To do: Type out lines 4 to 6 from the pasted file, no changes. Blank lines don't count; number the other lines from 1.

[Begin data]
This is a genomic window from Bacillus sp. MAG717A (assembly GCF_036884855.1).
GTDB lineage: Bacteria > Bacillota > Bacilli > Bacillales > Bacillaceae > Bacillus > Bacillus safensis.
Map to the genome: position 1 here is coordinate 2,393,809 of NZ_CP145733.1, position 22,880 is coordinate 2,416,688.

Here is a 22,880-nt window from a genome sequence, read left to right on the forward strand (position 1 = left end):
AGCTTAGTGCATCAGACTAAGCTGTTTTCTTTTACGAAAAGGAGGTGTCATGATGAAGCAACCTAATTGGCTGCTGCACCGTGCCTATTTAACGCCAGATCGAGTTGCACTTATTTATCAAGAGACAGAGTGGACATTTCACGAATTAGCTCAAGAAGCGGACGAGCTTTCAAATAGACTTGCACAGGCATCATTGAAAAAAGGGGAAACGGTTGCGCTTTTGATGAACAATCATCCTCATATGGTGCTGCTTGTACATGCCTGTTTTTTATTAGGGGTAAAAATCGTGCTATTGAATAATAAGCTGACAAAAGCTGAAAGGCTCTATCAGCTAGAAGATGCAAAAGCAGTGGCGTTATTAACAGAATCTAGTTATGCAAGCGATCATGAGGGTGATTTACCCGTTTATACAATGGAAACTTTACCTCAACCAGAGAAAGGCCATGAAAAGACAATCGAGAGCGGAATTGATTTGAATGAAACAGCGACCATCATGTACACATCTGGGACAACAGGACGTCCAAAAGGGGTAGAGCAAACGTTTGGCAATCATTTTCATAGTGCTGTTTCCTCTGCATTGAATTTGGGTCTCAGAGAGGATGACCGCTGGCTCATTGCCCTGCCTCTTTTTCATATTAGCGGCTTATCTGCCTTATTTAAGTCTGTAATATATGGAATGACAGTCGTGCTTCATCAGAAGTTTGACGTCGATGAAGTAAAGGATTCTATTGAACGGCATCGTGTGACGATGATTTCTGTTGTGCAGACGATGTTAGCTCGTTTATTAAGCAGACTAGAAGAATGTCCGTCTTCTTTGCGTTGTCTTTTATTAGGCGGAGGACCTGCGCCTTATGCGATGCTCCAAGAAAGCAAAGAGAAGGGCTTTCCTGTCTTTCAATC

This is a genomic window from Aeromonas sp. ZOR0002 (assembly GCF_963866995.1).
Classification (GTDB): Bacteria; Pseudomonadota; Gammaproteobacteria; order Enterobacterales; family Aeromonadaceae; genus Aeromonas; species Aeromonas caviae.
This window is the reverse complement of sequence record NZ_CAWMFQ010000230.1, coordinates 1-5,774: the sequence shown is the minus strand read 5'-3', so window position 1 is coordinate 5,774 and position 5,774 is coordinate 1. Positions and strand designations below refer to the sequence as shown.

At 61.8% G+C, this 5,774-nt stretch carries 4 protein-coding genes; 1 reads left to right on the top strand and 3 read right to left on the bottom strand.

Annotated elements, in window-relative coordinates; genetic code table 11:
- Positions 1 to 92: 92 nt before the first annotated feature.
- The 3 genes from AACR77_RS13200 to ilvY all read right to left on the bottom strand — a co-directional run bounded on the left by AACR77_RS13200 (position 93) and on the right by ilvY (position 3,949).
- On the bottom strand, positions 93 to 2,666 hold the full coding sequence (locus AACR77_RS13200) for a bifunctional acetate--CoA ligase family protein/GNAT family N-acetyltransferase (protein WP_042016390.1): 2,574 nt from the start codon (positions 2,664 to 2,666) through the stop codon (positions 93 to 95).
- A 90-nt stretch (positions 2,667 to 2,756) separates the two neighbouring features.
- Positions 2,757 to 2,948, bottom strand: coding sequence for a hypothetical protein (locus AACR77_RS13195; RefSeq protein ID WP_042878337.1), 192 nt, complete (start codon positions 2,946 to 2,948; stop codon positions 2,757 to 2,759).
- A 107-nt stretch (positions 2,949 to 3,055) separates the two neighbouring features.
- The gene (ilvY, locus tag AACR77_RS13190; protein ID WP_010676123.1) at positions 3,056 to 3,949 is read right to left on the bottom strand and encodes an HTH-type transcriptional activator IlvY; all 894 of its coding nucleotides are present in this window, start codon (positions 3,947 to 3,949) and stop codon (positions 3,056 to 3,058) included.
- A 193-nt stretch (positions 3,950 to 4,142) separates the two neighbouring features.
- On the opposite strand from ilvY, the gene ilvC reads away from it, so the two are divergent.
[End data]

Here is a 22,880-nt window from a genome sequence, read left to right on the forward strand (position 1 = left end):
AGCTTAGTGCATCAGACTAAGCTGTTTTCTTTTACGAAAAGGAGGTGTCATGATGAAGCAACCTAATTGGCTGCTGCACCGTGCCTATTTAACGCCAGATCGAGTTGCACTTATTTATCAAGAGACAGAGTGGACATTTCACGAATTAGCTCAAGAAGCGGACGAGCTTTCAAATAGACTTGCACAGGCATCATTGAAAAAAGGGGAAACGGTTGCGCTTTTGATGAACAATCATCCTCATATGGTGCTGCTTGTACATGCCTGTTTTTTATTAGGGGTAAAAATCGTGCTATTGAATAATAAGCTGACAAAAGCTGAAAGGCTCTATCAGCTAGAAGATGCAAAAGCAGTGGCGTTATTAACAGAATCTAGTTATGCAAGCGATCATGAGGGTGATTTACCCGTTTATACAATGGAAACTTTACCTCAACCAGAGAAAGGCCATGAAAAGACAATCGAGAGCGGAATTGATTTGAATGAAACAGCGACCATCATGTACACATCTGGGACAACAGGACGTCCAAAAGGGGTAGAGCAAACGTTTGGCAATCATTTTCATAGTGCTGTTTCCTCTGCATTGAATTTGGGTCTCAGAGAGGATGACCGCTGGCTCATTGCCCTGCCTCTTTTTCATATTAGCGGCTTATCTGCCTTATTTAAGTCTGTAATATATGGAATGACAGTCGTGCTTCATCAGAAGTTTGACGTCGATGAAGTAAAGGATTCTATTGAACGGCATCGTGTGACGATGATTTCTGTTGTGCAGACGATGTTAGCTCGTTTATTAAGCAGACTAGAAGAATGTCCGTCTTCTTTGCGTTGTCTTTTATTAGGCGGAGGACCTGCGCCTTATGCGATGCTCCAAGAAAGCAAAGAGAAGGGCTTTCCTGTCTTTCAATC

This is a genomic window from Aeromonas sp. ZOR0002 (assembly GCF_963866995.1).